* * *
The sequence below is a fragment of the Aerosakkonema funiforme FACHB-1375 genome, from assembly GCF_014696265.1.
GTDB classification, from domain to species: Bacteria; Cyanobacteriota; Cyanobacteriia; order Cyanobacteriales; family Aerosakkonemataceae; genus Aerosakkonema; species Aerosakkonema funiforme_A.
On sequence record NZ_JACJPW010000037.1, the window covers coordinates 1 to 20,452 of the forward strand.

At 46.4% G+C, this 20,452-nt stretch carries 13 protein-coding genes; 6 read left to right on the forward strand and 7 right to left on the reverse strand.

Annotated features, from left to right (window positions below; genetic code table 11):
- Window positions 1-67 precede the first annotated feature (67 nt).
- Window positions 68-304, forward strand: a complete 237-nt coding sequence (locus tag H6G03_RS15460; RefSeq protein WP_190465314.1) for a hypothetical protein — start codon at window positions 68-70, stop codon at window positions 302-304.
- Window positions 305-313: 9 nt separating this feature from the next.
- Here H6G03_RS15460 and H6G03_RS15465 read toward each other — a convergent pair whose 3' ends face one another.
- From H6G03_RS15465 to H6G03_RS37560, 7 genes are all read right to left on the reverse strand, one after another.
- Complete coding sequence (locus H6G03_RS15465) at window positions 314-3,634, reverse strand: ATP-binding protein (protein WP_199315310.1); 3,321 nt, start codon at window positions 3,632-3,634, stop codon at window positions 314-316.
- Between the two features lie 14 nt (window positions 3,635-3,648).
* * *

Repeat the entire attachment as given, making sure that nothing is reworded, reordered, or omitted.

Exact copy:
The sequence below is a fragment of the Aerosakkonema funiforme FACHB-1375 genome, from assembly GCF_014696265.1.
GTDB classification, from domain to species: Bacteria; Cyanobacteriota; Cyanobacteriia; order Cyanobacteriales; family Aerosakkonemataceae; genus Aerosakkonema; species Aerosakkonema funiforme_A.
On sequence record NZ_JACJPW010000037.1, the window covers coordinates 1 to 20,452 of the forward strand.

At 46.4% G+C, this 20,452-nt stretch carries 13 protein-coding genes; 6 read left to right on the forward strand and 7 right to left on the reverse strand.

Annotated features, from left to right (window positions below; genetic code table 11):
- Window positions 1-67 precede the first annotated feature (67 nt).
- Window positions 68-304, forward strand: a complete 237-nt coding sequence (locus tag H6G03_RS15460; RefSeq protein WP_190465314.1) for a hypothetical protein — start codon at window positions 68-70, stop codon at window positions 302-304.
- Window positions 305-313: 9 nt separating this feature from the next.
- Here H6G03_RS15460 and H6G03_RS15465 read toward each other — a convergent pair whose 3' ends face one another.
- From H6G03_RS15465 to H6G03_RS37560, 7 genes are all read right to left on the reverse strand, one after another.
- Complete coding sequence (locus H6G03_RS15465) at window positions 314-3,634, reverse strand: ATP-binding protein (protein WP_199315310.1); 3,321 nt, start codon at window positions 3,632-3,634, stop codon at window positions 314-316.
- Between the two features lie 14 nt (window positions 3,635-3,648).